Reducing Inequalities in Europe
Show Less

Reducing Inequalities in Europe

How Industrial Relations and Labour Policies Can Close the Gap

Edited by Daniel Vaughan-Whitehead

International debate has recently focused on increased inequalities and the adverse effects they may have on both social and economic developments. Income inequality, now at its highest level for the past half-century, may not only undermine the sustainability of European social policy but also put at risk Europe’s sustainable recovery. A common feature of recent reports on inequality (ILO, OECD, IMF, 2015–17) is their recognition that the causes emerge from mechanisms in the world of work. The purpose of this book is to investigate the possible role of industrial relations, and labour policies more generally, in reducing these inequalities.
Buy Book in Print
Show Summary Details
You do not have access to this content

Chapter 9: The Netherlands: Is the polder model behind the curve with regard to growing household income inequality?

Wiemer Salverda

Abstract

The Dutch polder model has practised secular moderation of bargained wages – 25 years’ standstill of purchasing power. Regulatory capture let the minimum wage lag behind and lowered the lowest wage scales, increasing wage inequality. This combined with strong employment growth – mostly in part-time jobs, often low paid and insecure. The household employment rate remained stagnant as single-earner and dual-earner households traded places. The frequent association of higher with lower earnings within dual-earner households mitigated the effects of wage inequality on household income inequality for the persons involved, but also increased inequality as it lifted many of these households higher up the distribution vis-à-vis other households. More than half of all actual aggregate wage growth has accrued to the top decile of the income distribution. Dual-earner world households’ joint access to jobs and working hours adds an essential dimension to income inequality that the polder model has missed.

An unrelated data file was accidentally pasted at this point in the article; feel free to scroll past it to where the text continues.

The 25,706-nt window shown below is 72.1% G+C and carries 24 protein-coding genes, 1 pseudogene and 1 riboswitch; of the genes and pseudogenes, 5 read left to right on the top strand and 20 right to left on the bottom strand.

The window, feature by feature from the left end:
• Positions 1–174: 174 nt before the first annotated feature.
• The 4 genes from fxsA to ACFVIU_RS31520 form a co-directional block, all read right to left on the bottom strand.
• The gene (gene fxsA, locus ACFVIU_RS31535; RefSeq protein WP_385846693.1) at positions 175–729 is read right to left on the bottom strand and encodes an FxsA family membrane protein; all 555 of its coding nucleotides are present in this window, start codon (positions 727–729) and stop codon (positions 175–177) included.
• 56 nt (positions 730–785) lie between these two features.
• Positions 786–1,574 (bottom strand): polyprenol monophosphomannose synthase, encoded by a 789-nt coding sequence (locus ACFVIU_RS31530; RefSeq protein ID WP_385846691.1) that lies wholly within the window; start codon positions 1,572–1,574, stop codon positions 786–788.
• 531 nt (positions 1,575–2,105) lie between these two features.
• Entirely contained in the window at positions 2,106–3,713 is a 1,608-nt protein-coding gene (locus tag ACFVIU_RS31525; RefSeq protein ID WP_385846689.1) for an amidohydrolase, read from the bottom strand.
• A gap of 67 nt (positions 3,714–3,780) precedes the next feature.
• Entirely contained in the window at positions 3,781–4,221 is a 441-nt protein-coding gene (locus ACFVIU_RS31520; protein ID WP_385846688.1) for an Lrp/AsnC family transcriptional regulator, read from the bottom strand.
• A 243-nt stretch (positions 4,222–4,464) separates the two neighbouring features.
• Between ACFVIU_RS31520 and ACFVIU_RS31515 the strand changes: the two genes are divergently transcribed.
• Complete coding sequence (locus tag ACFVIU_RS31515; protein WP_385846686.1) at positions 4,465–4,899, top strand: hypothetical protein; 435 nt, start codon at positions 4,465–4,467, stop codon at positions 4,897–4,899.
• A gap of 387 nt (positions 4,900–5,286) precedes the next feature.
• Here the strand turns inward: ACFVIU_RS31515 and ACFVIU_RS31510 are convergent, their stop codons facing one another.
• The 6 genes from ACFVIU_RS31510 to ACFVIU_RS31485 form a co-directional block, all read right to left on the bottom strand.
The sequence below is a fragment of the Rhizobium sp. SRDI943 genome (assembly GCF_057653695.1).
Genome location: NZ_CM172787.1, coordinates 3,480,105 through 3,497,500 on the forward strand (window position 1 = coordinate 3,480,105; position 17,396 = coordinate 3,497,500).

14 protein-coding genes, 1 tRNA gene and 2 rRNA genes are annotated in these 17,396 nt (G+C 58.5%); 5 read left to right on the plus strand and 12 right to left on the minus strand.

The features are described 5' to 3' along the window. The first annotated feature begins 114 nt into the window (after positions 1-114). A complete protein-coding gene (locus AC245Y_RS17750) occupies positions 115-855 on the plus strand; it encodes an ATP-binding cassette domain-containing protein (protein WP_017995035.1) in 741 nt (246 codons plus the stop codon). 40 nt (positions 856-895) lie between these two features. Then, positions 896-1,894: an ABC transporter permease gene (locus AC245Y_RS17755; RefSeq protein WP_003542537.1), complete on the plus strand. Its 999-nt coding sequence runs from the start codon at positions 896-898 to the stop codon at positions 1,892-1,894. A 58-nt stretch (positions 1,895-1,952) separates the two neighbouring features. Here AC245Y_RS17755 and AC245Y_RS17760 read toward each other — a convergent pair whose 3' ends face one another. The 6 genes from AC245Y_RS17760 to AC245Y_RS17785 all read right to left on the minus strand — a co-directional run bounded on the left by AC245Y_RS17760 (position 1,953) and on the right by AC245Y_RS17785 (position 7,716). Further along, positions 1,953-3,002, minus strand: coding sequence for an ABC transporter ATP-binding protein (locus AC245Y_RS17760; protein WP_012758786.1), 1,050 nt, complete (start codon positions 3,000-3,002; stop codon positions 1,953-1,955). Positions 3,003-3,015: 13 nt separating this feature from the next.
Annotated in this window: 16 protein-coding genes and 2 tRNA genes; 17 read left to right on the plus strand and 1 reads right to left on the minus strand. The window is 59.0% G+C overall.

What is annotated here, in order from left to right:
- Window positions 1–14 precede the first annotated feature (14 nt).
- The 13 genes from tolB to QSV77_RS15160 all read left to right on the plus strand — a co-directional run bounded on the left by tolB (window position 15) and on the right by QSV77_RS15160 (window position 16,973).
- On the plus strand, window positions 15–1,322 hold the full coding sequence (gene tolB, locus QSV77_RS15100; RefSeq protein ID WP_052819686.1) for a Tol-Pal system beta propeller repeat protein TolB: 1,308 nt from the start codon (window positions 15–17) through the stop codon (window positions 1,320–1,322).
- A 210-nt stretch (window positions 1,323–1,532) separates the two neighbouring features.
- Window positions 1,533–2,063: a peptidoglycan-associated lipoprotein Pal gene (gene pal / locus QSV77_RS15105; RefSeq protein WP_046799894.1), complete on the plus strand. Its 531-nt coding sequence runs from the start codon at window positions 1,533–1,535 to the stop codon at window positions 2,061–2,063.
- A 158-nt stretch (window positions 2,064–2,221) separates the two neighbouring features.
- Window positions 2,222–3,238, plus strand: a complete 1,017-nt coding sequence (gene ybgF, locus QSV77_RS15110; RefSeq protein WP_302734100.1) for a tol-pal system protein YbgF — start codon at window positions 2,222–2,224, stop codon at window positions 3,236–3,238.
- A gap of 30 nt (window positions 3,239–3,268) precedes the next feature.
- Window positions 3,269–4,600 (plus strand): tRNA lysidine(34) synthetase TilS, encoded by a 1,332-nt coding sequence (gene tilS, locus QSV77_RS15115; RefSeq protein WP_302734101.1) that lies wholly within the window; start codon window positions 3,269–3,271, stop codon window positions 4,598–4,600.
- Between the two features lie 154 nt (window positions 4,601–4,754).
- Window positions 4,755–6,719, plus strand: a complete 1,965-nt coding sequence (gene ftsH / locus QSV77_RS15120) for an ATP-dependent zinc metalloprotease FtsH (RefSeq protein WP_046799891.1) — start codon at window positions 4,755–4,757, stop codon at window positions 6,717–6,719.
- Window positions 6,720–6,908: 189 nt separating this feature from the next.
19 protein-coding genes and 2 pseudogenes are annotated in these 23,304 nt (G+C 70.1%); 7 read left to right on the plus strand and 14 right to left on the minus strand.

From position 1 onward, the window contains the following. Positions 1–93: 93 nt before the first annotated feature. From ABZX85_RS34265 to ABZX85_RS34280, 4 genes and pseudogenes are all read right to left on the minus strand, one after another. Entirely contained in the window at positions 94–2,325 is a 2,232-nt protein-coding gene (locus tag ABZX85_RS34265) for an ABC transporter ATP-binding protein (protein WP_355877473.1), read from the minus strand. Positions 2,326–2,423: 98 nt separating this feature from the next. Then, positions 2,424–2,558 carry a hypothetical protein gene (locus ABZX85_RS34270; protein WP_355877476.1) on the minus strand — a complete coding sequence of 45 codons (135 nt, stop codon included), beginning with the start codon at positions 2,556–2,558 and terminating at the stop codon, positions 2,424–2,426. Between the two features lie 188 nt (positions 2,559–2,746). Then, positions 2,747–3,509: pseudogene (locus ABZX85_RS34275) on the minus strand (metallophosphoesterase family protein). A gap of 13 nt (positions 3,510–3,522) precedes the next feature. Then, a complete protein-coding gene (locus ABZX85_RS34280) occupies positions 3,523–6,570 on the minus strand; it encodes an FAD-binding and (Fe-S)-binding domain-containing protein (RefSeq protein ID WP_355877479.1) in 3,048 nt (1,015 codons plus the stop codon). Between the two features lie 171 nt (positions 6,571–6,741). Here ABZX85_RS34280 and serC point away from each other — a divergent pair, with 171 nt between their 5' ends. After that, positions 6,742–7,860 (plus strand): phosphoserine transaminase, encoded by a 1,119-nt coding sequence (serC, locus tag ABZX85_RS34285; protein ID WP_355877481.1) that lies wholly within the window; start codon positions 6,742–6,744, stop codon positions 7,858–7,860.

You are not authenticated to view the full text of this chapter or article.

Elgaronline requires a subscription or purchase to access the full text of books or journals. Please login through your library system or with your personal username and password on the homepage.

Non-subscribers can freely search the site, view abstracts/ extracts and download selected front matter and introductory chapters for personal use.

Your library may not have purchased all subject areas. If you are authenticated and think you should have access to this title, please contact your librarian.


Further information

or login to access all content.